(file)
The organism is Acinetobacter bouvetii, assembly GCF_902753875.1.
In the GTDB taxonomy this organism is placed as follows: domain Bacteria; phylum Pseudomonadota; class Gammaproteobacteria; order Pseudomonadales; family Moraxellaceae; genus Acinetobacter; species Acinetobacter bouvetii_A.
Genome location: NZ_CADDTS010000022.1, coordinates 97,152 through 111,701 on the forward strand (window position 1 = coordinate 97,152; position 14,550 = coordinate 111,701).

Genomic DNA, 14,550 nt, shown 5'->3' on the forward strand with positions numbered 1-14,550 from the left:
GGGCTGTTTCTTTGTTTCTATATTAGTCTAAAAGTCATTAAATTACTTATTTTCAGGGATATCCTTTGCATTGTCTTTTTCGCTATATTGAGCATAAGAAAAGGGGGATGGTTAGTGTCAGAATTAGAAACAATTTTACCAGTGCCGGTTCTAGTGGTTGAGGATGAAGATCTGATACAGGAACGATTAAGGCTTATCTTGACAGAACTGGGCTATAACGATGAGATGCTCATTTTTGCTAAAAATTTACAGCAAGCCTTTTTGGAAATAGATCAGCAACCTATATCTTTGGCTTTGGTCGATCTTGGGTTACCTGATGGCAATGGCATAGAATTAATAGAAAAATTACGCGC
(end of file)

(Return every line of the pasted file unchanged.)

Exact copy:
The organism is Acinetobacter bouvetii, assembly GCF_902753875.1.
In the GTDB taxonomy this organism is placed as follows: domain Bacteria; phylum Pseudomonadota; class Gammaproteobacteria; order Pseudomonadales; family Moraxellaceae; genus Acinetobacter; species Acinetobacter bouvetii_A.
Genome location: NZ_CADDTS010000022.1, coordinates 97,152 through 111,701 on the forward strand (window position 1 = coordinate 97,152; position 14,550 = coordinate 111,701).

Genomic DNA, 14,550 nt, shown 5'->3' on the forward strand with positions numbered 1-14,550 from the left:
GGGCTGTTTCTTTGTTTCTATATTAGTCTAAAAGTCATTAAATTACTTATTTTCAGGGATATCCTTTGCATTGTCTTTTTCGCTATATTGAGCATAAGAAAAGGGGGATGGTTAGTGTCAGAATTAGAAACAATTTTACCAGTGCCGGTTCTAGTGGTTGAGGATGAAGATCTGATACAGGAACGATTAAGGCTTATCTTGACAGAACTGGGCTATAACGATGAGATGCTCATTTTTGCTAAAAATTTACAGCAAGCCTTTTTGGAAATAGATCAGCAACCTATATCTTTGGCTTTGGTCGATCTTGGGTTACCTGATGGCAATGGCATAGAATTAATAGAAAAATTACGCGC